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[Solved]: Why is this sequence of recurrence relevant?

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Problem Detail: 

I am learning how to solve the time complexity for the recurrence relation

$$ T(n) = 2T(n - 1) + n^2\text{, where }T(1) = 1 $$

The solution notes that I should begin by considering the following sequence:

$$ \text{Define }T^k(n) = T^{k - 1}(n + 1) - T^{k - 1}(n) \\ \text{and let }T^{(0)}(n) = T(n) $$

How is the sequence $T^k(n)$ relevant to solving my original recurrence relation? This just seems to be complicating the problem by defining an entirely new sequence.

Asked By : John Hoffman

Answered By : Yuval Filmus

Calculus of differences

We make Kaya's nice observations slightly more formal. The sequence $T^k$ is the $k$th difference sequence of the original sequence $T$. You can think of it as a discrete $k$th derivative. For example, if $T$ is a $k$th degree polynomial then $T^k$ is constant. We will see below what happens when $T$ is exponential.

For a sequence $T$ (all sequences range over the positive integers), let $\Delta(T)$ be defined by $$ \Delta(T)(n) = T(n+1)-T(n). $$ So $T^k = \Delta^{(k)}(T)$, that is $T^k$ is obtained by applying $k$ times the operator $\Delta$. The operator $\Delta$ has an inverse, which corresponds to indefinite integration: $$ T(n) = T(1) + \sum_{k=1}^{n-1} \Delta(T)(k). $$ If we are only given the sequence $\Delta(T)$ then we don't know $T(1)$, and we can think of it as a constant of integration. For concreteness, define another operator $\Sigma$ given by $$ \Sigma(T)(n) = \sum_{k=1}^{n-1} T(k). $$ The "fundamental theorem of calculus" then states that $$ \Delta(\Sigma(T)) = T $$ and $$ \Sigma(\Delta(T)) = T - T(1). $$ Another useful property of the operators $\Delta$ and $\Sigma$ is their linearity.

Furthermore, we have the nice formula $$\Delta^{(k)}(n^k) = k!,$$ which can be proved by induction on $k$. This formula also implies that $$\Delta^{(k+1)}(n^k) = 0.$$ In fact, this is true for any polynomial of degree at most $k$. Conversely, $\Sigma(n^k)$ is some polynomial of degree $k$.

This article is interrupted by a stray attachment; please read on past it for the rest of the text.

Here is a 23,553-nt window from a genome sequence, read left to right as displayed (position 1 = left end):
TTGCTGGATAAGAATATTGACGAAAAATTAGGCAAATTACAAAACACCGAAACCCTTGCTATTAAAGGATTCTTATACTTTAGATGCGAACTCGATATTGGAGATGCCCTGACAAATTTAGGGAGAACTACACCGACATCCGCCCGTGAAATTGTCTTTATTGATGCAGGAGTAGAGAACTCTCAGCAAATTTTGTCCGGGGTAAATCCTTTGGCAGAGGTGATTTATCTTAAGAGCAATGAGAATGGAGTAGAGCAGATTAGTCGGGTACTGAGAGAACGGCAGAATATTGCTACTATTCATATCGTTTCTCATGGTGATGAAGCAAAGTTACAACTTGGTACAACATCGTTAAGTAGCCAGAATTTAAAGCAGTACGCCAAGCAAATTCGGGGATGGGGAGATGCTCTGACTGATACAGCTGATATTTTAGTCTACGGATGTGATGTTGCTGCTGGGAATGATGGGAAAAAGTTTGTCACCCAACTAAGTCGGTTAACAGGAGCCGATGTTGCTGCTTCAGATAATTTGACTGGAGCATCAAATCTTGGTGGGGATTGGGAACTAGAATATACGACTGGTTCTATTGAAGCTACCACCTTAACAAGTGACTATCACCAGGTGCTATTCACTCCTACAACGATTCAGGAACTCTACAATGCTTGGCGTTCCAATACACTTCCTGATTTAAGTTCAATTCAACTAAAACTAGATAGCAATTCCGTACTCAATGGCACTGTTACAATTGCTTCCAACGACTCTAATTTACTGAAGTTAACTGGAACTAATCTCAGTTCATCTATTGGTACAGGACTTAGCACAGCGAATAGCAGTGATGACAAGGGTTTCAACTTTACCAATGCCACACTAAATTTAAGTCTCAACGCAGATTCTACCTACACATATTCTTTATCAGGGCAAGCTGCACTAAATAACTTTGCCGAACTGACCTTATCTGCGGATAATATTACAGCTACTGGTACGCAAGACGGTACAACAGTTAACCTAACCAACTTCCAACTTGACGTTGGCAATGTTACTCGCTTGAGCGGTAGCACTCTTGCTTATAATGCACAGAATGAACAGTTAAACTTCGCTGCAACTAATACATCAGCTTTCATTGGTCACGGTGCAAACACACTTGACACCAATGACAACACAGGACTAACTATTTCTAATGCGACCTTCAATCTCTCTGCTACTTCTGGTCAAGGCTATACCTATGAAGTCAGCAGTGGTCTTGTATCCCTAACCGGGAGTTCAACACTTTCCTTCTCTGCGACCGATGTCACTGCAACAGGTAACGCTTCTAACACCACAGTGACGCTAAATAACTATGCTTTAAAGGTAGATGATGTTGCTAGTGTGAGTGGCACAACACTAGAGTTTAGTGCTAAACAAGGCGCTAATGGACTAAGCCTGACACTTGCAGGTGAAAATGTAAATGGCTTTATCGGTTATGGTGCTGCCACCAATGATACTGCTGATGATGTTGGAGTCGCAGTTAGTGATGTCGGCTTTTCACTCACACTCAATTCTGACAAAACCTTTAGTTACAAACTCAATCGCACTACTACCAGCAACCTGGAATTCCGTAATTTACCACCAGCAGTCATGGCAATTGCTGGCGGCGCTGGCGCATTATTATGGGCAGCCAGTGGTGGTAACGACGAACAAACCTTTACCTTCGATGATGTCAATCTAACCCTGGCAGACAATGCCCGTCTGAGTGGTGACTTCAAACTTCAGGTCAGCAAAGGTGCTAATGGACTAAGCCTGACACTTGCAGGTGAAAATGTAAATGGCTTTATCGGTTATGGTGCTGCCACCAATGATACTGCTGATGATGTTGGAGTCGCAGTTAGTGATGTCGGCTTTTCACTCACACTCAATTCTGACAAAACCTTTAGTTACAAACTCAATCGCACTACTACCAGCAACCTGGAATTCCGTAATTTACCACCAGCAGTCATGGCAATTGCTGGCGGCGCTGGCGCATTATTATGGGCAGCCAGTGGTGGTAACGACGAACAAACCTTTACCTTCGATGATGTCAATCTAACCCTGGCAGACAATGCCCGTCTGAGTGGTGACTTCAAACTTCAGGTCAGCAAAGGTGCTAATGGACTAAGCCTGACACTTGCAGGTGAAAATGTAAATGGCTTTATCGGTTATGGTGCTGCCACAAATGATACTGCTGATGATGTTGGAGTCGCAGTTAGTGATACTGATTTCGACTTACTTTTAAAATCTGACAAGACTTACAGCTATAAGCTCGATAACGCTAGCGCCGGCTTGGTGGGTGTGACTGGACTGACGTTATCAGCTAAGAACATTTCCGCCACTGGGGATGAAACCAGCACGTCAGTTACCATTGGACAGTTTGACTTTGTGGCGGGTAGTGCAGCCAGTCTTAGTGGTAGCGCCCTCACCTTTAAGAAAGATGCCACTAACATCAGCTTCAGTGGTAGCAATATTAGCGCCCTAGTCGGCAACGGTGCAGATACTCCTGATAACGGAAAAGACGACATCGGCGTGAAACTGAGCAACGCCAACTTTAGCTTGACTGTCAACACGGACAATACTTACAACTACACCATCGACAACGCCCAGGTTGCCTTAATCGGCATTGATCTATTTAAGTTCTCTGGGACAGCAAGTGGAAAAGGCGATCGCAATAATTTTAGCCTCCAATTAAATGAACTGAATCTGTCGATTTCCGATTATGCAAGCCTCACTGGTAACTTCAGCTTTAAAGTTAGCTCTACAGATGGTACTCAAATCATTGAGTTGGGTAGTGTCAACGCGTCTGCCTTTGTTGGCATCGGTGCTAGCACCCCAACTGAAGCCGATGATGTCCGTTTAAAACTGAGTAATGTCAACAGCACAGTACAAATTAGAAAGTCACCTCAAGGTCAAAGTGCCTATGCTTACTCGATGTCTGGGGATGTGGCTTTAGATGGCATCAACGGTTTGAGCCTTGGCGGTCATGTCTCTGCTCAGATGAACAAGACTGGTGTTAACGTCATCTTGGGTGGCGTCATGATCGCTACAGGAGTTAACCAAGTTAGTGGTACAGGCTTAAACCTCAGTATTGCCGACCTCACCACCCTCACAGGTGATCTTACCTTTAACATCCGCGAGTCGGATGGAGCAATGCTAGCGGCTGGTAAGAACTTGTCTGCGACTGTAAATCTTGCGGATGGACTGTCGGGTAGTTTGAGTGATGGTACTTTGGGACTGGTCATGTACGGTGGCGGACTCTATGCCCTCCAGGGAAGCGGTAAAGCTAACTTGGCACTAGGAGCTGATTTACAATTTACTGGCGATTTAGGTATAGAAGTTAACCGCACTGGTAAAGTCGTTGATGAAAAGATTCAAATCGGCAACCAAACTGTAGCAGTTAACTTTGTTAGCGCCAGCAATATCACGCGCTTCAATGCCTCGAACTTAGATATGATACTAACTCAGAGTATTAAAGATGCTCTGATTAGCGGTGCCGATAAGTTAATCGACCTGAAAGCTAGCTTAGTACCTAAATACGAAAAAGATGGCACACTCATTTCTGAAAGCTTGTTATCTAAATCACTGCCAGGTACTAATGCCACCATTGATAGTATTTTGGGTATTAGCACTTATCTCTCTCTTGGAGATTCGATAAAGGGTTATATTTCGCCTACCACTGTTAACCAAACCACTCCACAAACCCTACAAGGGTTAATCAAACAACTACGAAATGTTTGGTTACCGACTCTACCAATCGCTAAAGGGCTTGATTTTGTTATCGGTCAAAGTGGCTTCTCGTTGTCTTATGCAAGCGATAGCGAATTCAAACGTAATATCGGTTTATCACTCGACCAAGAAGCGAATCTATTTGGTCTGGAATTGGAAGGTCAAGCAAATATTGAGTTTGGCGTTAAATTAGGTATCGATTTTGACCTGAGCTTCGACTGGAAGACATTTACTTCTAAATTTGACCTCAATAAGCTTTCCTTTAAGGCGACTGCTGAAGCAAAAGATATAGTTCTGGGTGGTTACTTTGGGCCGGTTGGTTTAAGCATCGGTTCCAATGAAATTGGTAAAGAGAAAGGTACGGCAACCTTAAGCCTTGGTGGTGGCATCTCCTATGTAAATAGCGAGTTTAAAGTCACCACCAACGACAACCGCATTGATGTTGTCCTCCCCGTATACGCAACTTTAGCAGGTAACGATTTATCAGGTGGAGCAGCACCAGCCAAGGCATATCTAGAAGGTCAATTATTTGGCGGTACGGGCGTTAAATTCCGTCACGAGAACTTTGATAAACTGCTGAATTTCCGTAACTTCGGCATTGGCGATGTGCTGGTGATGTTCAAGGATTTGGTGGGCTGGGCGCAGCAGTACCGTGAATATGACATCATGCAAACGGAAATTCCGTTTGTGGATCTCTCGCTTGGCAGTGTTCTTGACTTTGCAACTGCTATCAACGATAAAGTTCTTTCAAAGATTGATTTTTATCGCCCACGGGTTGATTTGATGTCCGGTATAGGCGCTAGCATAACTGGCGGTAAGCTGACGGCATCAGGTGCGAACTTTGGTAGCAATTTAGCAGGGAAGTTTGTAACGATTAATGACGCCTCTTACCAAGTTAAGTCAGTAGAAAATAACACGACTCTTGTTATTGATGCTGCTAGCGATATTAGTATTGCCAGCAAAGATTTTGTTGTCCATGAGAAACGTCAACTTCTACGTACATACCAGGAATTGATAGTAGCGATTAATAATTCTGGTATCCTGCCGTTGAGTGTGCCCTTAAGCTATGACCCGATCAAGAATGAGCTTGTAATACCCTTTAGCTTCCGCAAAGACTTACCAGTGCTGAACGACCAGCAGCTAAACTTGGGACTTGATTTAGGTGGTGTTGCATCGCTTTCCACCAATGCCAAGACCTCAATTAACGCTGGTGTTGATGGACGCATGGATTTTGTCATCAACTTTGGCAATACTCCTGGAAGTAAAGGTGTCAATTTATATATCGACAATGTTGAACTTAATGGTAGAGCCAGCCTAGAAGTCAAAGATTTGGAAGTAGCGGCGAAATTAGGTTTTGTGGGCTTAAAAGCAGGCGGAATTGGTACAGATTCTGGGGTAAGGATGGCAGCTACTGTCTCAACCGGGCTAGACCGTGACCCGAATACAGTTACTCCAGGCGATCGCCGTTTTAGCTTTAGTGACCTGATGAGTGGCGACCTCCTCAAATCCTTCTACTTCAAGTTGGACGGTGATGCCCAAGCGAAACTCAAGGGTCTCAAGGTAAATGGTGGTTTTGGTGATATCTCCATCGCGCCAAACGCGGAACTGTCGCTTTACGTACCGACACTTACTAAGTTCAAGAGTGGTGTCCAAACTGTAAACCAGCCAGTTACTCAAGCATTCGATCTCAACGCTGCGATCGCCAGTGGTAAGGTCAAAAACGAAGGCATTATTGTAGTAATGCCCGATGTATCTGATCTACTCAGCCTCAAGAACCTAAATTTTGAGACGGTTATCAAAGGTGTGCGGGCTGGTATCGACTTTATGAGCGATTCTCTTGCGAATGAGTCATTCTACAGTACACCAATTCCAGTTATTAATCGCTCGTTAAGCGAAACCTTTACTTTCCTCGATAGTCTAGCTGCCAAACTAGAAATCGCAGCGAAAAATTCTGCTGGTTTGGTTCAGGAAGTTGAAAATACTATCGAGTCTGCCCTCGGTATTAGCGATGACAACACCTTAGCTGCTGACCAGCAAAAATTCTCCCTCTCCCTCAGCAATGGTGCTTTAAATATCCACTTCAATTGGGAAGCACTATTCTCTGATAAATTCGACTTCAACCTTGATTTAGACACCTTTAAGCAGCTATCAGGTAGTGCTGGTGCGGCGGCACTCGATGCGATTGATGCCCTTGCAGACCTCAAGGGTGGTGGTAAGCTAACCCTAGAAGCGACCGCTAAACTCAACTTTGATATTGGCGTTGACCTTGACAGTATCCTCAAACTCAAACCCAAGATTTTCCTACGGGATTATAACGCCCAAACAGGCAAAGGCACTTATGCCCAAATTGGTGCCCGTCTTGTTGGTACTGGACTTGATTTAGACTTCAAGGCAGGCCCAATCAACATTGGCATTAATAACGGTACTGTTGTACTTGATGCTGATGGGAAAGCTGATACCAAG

We can do the same for exponentials: $$ \Delta(c^n) = (c-1)c^n, \quad \Sigma(c^n) = \frac{c^n-1}{c-1}.$$

Finally, it will be useful to use the shift operator $S$ given by $$S(T)(n) = T(n+1).$$ This operator commutes with $\Delta$: $S(\Delta(T)) = \Delta(S(T))$.

Solving the recurrence

Now to the problem at hand. The sequence $T$ satisfies $$S(T) = 2T + (n+1)^2. $$ Taking the third difference, we get $$S(\Delta^{(3)}(T)) = 2\Delta^{(3)}(T).$$ Here we used the linearity of $\Delta$, the commutativity of $\Delta,S$, and the fact that the third derivative of $(n+1)^2$ vanishes. We can conclude that $$ \Delta^{(3)}(T) = C 2^n, \quad C = \Delta^{(3)}(T)(1)/2. $$ We now want to repeatedly apply the operator $\Sigma$. Each time we apply $\Sigma$, we get some constant of integration. After the first time, we get $$ \Delta^{(2)}(T) = C 2^n + C_1 $$ for some $C_1$, using $\Sigma(2^n) = 2^n-1$. While we can express $C_1$ in terms of $T$, it is better not to. The next time we apply $\Sigma$, $C_1$ turns into a linear terms, and so $$ \Delta^{(1)}(T) = C 2^n + C_1 n + C_2 $$ for some $C_2$. The next time we apply $\Sigma$, $C_1 n$ turns into a quadratic term, and so $$ T = C 2^n + P_2 $$ for some quadratic polynomial $P_2$.

It remains to find $C$ and $P_2$. Recall that $C = \Delta^{(3)}(T)(1)/2$. Kaya calculated $\Delta^{(3)}(T)(1) = 12$ and so $C = 6$. Therefore $$ T = 6 \cdot 2^n + P_2. $$ The first few values in $T$ are $1,6,21$, and so $P_2(1) = -11$, $P_2(2) = -18$, $P_2(3) = -27$. Write $P_2 = B_2 n^2 + B_1 n + B_0$, and so $\Delta^{(2)}(P_2) = 2B_2$. On the other hand, $\Delta(-11,-18,-27,\ldots) = (-7,-9,\ldots)$ and so $\Delta^{(2)}(-11,-18,-27,\ldots) = (-2,\ldots)$, and we conclude that $B_2 = -1$. We can now calculate $B_1 n + B_0 = (-10,-14,\ldots)$, and so $B_1 = -4$ and $B_0 = -6$. We can conclude that $P_2 = -n^2 - 4n - 6$, and we get Kaya's formula.


More generally, if $T$ is a sequence satisfying $T(n+1) = c T(n) + P_k(n)$ for some polynomial $P_k$ of degree $k$, then the very same method shows that $$ T(n) = C c^n + P_{k+1}(n) $$ for some constant $C$ and polynomial $P_{k+1}$ of degree $k+1$. In order to find $C$ and $P_{k+1}$, we can either follow the route used above - express $C$ in terms of $c$, $k$ and $\Delta^{(k+1)}(T)(1)$ - or calculate $T(1),\ldots,T(k+2)$ and solve linear equations in the unknowns $C$ and the coefficients of $P_{k+1}$.

Even more generally, we can handle recurrences of the form $T(n) = c_1 T(n-1) + \cdots + c_l T(n-l) + P_k(n)$. As before, after applying $\Delta^{(k+1)}$, the inhomogeneous terms $P_k$ disappears, and we can solve the resulting recurrence relation. Applying $\Sigma^{(k+1)}$, we will get an "error term" of the form $P_{k+1}$ as before.

General recurrence relations have solutions which are sums of expressions of the form $n^r c^n$ for integer $r \geq 0$, so we also need to calculate the (iterated) discrete integrals of these functions; the result of applying $\Sigma$ once is $P_{r+1}(n) c^n$ for some polynomial $P_{r+1}$ of degree $r+1$, and so applying it $k+1$ time we obtain $P_{r+k+1}(n) c^n$ for some polynomial $P_{r+k+1}$ of degree $r+k+1$. As before, we can find the coefficients of all polynomials by solving linear equations, given enough values of the sequence $T$.

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